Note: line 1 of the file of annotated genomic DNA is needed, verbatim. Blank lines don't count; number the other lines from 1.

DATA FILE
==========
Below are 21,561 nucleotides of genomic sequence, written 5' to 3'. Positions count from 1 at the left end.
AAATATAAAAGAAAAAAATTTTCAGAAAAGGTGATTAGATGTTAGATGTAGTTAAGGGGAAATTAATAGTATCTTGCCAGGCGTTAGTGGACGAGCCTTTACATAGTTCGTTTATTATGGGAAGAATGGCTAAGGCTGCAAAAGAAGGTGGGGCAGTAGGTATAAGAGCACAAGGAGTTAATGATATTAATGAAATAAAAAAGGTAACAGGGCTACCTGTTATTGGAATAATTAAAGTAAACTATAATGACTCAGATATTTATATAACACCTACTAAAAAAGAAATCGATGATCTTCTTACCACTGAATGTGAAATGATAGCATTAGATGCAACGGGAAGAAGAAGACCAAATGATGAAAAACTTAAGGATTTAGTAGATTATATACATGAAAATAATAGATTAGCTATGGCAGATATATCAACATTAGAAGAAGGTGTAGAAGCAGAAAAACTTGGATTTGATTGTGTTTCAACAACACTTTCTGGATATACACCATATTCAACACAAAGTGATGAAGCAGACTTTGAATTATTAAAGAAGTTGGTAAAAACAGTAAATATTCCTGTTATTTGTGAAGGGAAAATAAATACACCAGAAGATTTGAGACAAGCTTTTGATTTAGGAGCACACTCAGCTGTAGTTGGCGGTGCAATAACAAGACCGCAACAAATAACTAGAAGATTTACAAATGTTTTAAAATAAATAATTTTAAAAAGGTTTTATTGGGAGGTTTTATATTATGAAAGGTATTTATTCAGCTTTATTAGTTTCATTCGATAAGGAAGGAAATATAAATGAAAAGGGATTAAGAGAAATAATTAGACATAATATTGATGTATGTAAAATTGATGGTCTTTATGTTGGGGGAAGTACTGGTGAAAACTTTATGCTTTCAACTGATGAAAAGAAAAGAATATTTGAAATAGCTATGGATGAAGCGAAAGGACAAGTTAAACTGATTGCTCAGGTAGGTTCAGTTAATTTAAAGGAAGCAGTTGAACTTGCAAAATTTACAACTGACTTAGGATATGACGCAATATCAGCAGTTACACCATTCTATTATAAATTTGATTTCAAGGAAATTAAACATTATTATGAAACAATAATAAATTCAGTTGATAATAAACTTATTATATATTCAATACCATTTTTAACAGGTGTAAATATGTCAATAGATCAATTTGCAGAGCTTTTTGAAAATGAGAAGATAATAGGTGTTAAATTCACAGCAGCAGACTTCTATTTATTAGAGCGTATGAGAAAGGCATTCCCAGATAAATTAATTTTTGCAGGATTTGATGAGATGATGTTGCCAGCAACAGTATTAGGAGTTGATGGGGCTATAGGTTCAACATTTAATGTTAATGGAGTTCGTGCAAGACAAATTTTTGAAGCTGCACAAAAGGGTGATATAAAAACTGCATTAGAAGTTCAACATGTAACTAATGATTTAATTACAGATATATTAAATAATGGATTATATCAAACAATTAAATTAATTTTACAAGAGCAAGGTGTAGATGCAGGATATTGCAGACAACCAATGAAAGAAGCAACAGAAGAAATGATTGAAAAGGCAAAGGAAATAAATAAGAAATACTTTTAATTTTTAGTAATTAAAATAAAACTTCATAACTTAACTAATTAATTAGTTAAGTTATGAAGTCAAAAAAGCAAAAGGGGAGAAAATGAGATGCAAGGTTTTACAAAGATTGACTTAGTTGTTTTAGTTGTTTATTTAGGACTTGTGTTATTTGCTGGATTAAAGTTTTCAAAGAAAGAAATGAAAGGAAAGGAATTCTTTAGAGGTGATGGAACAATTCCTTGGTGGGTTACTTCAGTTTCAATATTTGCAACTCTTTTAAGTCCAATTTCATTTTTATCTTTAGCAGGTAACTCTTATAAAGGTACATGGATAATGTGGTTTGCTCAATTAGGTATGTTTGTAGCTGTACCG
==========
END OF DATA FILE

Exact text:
Below are 21,561 nucleotides of genomic sequence, written 5' to 3'. Positions count from 1 at the left end.